Runyan v. State, Second Injury Fund

Annotate this Case

138 N.W.2d 484 (1965)

179 Neb. 371

Ned A. RUNYAN, Appellee, v. STATE of Nebraska, SECOND, INJURY FUND, Appellant.

No. 36050.

Supreme Court of Nebraska.

November 26, 1965.

*486 Clarence A. H. Meyer, Atty. Gen., H. G. Hamilton, Asst. Atty. Gen., Lincoln, for appellant.

Holtorf, Hansen & Kortum, Gering, for appellee.

Heard before WHITE, C. J., and CARTER, SPENCER, BOSLAUGH, BROWER, SMITH, and McCOWN, JJ.

BOSLAUGH, Justice.

This is a proceeding under the Workmen's Compensation Act brought by Ned A. Runyan, the plaintiff, against the State of Nebraska to recover compensation from the Second Injury Fund.

The plaintiff was injured on May 14, 1962, as the result of an accident arising out of and in the course of his employment while employed by Lockwood Graders, Inc. The plaintiff was operating a hydraulic press used to form sheet metal, and was attempting to center the bottom die in the press when his right foot struck the treadle and caused the press to operate. The fingers on both hands of the plaintiff were caught in the press and crushed. In a previous action against the employer, the plaintiff recovered compensation at the maximum rate for 219 weeks for temporary total disability and the loss of his fingers. See Runyan v. Lockwood Graders, Inc., 176 Neb. 676, 127 N.W.2d 186.

In 1933, the plaintiff was injured in a motorcycle accident which resulted in the amputation of his right foot at the level of the proximal metatarsal bones. The plaintiff now claims that he suffered permanent total disability as a result of the combination of the injury to his foot and the injury to his fingers, and that he is entitled to compensation from the Second Injury Fund for the additional disability resulting from the combination of the injuries.

The compensation court found that the plaintiff's disability resulted from the loss of his fingers and not from a combination of the injuries, and dismissed the action. The plaintiff waived rehearing before the compensation court and appealed to the district court.

The district court found that the plaintiff suffered permanent total disability as a result of the injury to his foot and the injury to his fingers and that he was entitled to compensation for the additional disability from the second Injury Fund. The defendant was ordered to pay compensation to the plaintiff in accordance with subdivision (1) of section 48-121, R.R.S. 1943, after the expiration of 219 weeks from May 14, 1962. The defendant's motion for new trial was overruled and it has appealed.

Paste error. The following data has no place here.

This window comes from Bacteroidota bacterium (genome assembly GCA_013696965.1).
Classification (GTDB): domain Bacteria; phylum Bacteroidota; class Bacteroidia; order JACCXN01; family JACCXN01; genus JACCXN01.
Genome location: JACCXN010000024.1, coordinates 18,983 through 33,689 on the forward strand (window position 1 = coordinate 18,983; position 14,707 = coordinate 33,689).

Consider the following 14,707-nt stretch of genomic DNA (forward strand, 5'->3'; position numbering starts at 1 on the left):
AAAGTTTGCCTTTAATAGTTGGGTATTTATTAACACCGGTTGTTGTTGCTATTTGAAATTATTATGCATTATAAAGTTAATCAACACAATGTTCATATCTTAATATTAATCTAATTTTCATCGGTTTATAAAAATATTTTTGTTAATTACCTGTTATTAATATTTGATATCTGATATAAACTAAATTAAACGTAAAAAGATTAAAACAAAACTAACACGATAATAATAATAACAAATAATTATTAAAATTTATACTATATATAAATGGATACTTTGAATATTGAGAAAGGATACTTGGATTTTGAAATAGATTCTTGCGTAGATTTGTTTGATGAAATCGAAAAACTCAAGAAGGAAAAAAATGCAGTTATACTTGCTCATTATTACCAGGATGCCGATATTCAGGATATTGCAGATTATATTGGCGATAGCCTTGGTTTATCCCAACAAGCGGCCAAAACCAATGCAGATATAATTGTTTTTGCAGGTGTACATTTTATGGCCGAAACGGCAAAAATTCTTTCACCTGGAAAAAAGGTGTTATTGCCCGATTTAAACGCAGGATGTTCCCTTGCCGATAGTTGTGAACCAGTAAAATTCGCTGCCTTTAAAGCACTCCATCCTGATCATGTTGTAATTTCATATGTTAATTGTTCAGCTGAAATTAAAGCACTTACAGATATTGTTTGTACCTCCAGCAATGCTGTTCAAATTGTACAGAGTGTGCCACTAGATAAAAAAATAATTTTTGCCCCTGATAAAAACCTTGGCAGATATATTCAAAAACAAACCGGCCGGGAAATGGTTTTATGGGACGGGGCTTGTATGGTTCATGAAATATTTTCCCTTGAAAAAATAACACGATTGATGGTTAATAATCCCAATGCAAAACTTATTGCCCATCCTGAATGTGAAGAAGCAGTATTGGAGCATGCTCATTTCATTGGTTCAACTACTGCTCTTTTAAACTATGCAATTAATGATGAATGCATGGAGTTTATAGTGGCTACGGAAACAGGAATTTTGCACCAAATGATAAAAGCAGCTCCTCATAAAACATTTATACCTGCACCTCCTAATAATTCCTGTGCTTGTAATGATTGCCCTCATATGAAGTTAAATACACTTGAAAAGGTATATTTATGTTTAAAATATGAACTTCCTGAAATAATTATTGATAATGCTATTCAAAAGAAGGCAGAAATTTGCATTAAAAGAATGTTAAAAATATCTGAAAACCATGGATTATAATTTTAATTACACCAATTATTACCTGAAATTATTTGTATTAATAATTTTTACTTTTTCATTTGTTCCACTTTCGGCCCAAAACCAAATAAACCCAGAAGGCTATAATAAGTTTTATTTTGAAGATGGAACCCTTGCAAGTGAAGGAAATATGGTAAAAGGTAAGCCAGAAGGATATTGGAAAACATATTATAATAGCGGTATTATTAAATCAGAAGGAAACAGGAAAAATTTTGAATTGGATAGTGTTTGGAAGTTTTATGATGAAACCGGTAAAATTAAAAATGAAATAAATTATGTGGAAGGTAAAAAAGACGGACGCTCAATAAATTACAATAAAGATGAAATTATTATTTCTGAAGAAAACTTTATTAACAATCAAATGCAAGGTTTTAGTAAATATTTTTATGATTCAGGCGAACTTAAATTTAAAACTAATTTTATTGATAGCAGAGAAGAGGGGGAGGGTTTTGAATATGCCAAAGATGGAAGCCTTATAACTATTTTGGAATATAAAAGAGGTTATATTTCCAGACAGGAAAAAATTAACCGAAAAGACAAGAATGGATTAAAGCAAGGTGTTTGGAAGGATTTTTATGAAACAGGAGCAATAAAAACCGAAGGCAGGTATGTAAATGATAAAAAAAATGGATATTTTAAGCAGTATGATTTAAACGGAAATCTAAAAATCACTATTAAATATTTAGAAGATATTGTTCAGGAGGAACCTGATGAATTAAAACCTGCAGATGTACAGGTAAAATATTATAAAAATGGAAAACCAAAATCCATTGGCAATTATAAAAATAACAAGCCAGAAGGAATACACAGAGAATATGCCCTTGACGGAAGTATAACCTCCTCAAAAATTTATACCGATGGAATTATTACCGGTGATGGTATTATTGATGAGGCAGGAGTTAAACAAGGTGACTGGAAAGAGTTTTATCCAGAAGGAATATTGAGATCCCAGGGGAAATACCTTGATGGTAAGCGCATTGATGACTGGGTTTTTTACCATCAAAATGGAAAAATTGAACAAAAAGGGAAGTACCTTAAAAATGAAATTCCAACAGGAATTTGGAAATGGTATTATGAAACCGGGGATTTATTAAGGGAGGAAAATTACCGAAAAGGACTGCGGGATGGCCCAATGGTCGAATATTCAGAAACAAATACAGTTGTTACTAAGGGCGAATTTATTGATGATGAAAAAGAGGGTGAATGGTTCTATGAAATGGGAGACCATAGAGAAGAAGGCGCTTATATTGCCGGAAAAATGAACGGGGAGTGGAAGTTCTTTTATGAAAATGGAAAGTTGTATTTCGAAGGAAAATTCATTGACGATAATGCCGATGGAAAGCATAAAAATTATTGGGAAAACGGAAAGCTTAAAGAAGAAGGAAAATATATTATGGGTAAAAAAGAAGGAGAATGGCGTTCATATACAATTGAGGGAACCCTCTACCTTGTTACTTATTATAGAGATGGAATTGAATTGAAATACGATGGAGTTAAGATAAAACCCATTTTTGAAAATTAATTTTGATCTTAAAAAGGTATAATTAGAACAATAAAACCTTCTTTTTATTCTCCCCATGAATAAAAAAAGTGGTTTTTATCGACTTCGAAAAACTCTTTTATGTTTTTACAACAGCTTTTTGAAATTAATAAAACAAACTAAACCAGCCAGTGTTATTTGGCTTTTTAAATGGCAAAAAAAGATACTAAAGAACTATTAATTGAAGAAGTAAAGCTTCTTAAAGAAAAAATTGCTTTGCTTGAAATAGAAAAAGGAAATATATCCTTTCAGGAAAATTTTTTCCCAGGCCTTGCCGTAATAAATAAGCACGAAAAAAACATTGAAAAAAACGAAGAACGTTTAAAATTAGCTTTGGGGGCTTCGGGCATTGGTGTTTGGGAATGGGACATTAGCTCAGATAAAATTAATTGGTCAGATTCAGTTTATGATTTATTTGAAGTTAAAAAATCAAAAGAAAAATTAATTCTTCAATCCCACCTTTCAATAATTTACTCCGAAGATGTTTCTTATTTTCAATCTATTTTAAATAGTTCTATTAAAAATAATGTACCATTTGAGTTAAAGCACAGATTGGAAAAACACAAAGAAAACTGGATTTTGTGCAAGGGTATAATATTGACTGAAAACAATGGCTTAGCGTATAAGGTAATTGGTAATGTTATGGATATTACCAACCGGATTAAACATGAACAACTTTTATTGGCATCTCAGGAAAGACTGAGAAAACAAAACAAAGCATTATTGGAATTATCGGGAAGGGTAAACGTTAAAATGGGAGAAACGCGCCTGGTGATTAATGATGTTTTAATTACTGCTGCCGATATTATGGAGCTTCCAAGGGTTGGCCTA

Over the plaintiff's objection, the trial court permitted the defendant to introduce in evidence a transcript of the pleadings and evidence in the previous action against the plaintiff's employer. At the time the exhibits were offered, counsel stated that the defendant wished to call particular attention to the medical testimony which had been admitted in the previous action.

Before a party is entitled to reproduce the testimony of a witness given on a former trial, he must show that by exercising reasonable diligence he has been unable to secure the attendance of the witness at the trial. Vandewege v. Peter, 83 Neb. 140, 119 N.W. 226. The defendant in this case made no attempt to satisfy this requirement. The medical testimony in the previous action was not admissible in the absence of a proper showing and must be disregarded in the disposition of this appeal.

The Workmen's Compensation Act provides that if an employee receives an injury which of itself would cause only partial disability, but which combined with a previous disability other than one caused by disease does in fact cause permanent total disability, the employer shall be liable only for the partial disability which would have resulted from the second injury in the absence of any preexisting disability, *487 and the employee shall be compensated for the additional disability out of the Second Injury Fund. Section 48-128, R.R.S. 1943.

In order to receive workmen's compensation from the Second Injury Fund, a claimant must in fact have a permanent total disability. Kelly v. Peter Kiewit Sons Co., 175 Neb. 621, 122 N.W.2d 501. A workman who is unable to perform or to obtain any substantial amount of labor, either in his particular line of work or in any other for which he would be fitted except for the injury, is totally disabled within the meaning of the Workmen's Compensation Act.

The record in this case shows that the plaintiff is 55 years of age and has a high school education. He has worked as a cook; as a pinsetter and alleyman in bowling alleys; as an assembler assembling bus seats and similar products; and as a machine operator operating lathes, drill presses, spinning machines, and other machines.